After the ramp association, the pre-stored position of the center of the ramp in the database, Poramp, should be similar to the estimated position at the INS output (Po). However, in general, due to the typical PDR drift both positions can differ significantly from each other. This difference gives an indication of to the positioning error (δPo), which will be used to feed the EKF (Figure 2):where the correction is done with the position of the last detected step, because the ramp detector added a one-step delay at the FIR filter.
The maximum frequency at which this error correction is fed into the EKF filter is once every step detected over a ramp. If the ramp is long enough, it is possible to get several steps over the same ramp, and therefore there could be several updates (at the step frequency ≃1 Hz). If the user stops on a ramp, there is only one ramp update at the beginning of the stance/still condition, i.e., ramp updates depend on the number of steps on the ramp, not on the time spent on them.
The certainty that we have on the correction error measurement (δPo), depends on several factors such as: the ramp size, the similitude between the heading of movement and the orientation of the ramp, or even their slope similitudes. In this work, in a first approach, we use a standard deviation that is proportional to the size of the ramp ( ). This means that the smaller ramps are the ones with higher certainty. On the contrary, wider ramps do not provide a strong correction because the user could be located in different subareas along the ramp. This certainty could be increased for larger ramps if it were designed a method to estimate the position within the ramp based, for example, on the total ascension over a particular ramp, or by tracking the transients between the leveled and the sloped floor.
3. Experimental Evaluation
3.1. Test Conditions
In this section we firstly describe the features of the ramps in our building, then the used Inertial Measurement Unit (IMU) is presented, and finally, we give a general description of the navigation tests.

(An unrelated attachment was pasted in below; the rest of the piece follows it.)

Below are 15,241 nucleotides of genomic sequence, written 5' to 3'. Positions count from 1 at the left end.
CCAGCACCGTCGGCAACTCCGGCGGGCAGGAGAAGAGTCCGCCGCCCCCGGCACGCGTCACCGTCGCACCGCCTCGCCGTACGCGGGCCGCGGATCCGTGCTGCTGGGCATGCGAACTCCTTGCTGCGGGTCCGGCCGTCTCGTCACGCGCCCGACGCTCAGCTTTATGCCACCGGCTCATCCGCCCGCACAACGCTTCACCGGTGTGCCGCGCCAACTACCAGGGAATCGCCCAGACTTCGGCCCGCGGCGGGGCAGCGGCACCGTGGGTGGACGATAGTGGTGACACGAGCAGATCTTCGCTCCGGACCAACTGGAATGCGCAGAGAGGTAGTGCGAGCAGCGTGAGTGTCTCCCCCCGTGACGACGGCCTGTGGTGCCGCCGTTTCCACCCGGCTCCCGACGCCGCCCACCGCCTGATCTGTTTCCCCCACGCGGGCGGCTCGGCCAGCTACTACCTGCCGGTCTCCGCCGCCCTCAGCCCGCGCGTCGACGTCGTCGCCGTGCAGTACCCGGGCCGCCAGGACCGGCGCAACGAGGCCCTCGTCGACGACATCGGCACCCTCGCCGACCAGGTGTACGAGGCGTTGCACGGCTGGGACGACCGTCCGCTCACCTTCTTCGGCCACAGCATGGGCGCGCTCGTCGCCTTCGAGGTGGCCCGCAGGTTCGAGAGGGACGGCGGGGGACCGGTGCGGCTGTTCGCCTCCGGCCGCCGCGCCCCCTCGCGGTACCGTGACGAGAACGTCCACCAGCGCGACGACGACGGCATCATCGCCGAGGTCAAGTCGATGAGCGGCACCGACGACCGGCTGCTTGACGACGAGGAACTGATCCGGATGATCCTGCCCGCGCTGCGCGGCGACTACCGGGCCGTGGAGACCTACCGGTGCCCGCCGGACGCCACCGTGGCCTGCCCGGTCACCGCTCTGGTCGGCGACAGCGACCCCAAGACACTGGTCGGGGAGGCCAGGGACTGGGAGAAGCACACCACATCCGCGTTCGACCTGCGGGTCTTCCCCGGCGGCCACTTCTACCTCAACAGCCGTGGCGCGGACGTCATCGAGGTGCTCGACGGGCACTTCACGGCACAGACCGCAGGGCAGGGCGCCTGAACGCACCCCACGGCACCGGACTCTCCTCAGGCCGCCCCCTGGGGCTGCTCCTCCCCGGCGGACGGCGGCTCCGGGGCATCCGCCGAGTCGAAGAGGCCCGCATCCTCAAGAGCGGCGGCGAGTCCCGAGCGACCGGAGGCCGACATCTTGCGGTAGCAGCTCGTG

3.1.1. The Ramps in the Building
Tests were performed in the main building of our working place, the Center for Automation and Robotics (CAR-CSIC), which has several access ramps at the transitions from indoors to outdoors. In Figure 3 there is a floor plan of the building with the location of the ramps. The features of these ramps are detailed in Table 1.
3.1.2. The Sensor
The inertial sensor used is the MTi model from the company XSens Technologies B.V. (www.xsens.com). It has a size of 58 × 58 × 22 mm, and it weights 50 grams. It is configured to output data from each triad of accelerometers, gyroscopes and magnetometers at 100 Hz. This IMU is mounted on the user’s foot (required to use the IEZ+ algorithm), attaching it to the right shoe with its own shoe laces.
3.2. About the Metric to Detect Ramps
Above, we presented a simple metric ψ·Δz to decide whether a step is on a ramp or not. We assumed that a threshold value of about 9 degrees·cm should be adequate to detect ramps with an inclination over 2 degrees (typical SL of 1.3 m). Also, we highlighted that this metric should have only negative values for ramps. However, for the case of flat terrain, this metric should be a random value around zero (positive or negative). In the histogram of ψ · Δz presented in Figure 4(a) this fact can be clearly visualized, i.e., most steps have a ψ · Δz value around zero with a standard deviation of 1.6 degrees·cm. A long tail appears along the negative values of the metric (from −5 to −55) that corresponds mainly to the detected ramps.
The fact that the ψ · Δz metric should have only negative values for ramps means that there is a correlation between ψ and Δz, i.e., positive values of Pitch (ψ) come with negative values of Rise (Δz), and vice versa. This correlation for ramps is shown in Figure 4(b), as a point spreading from quadrant II to IV (i.e., from “North-West” to “South-East” in the plot). On the other hand there is also a larger group of uncorrelated steps centered around (0,0) that corresponds to the steps on a flat surface. It can be seen that the heuristically selected threshold (Th = 9 degrees·cm) is reasonable to separate the uncorrelated flat steps from the correlated steps on ramps.
It is important to remark that if our navigation tests would have included stairs, then the Rise value (Δz) would be high (more than 15 cm), causing the metric ψ · Δz to frequently overpass the ramp threshold (Th). Since we do not want to detect stairs as if they were ramps, then the basic condition for ramp detection (Equation (1)) should be augmented to reject those steps with a significant Rise and almost null Pitch.
3.3. Ramp Detection Performance
The evaluation tests indicate that it is possible to detect each of the 5 ramps in the database, including those with low slopes (ramp numbered 2, 3 and 4). We analyzed the percentage of correct ramp detections for each of the 5 tested ramps in our building, which is of 100% for ramps 1, 2, 3 and 5, and 76% for ramp number 4 (the ramp with the lowest slope). Consequently, the ramp number 4 was mis-detected in 24% of the cases in our tests. The percentage of false alarms (steps not on ramps that are detected as ramps) was only 0.15% with respect to the total detected steps. False detection of ramps occurs in some cases (e.g., due to irregular stances over the border of a carpet), but in almost all cases, these false ramps are rejected during the association, and therefore not used to update the Kalman filter.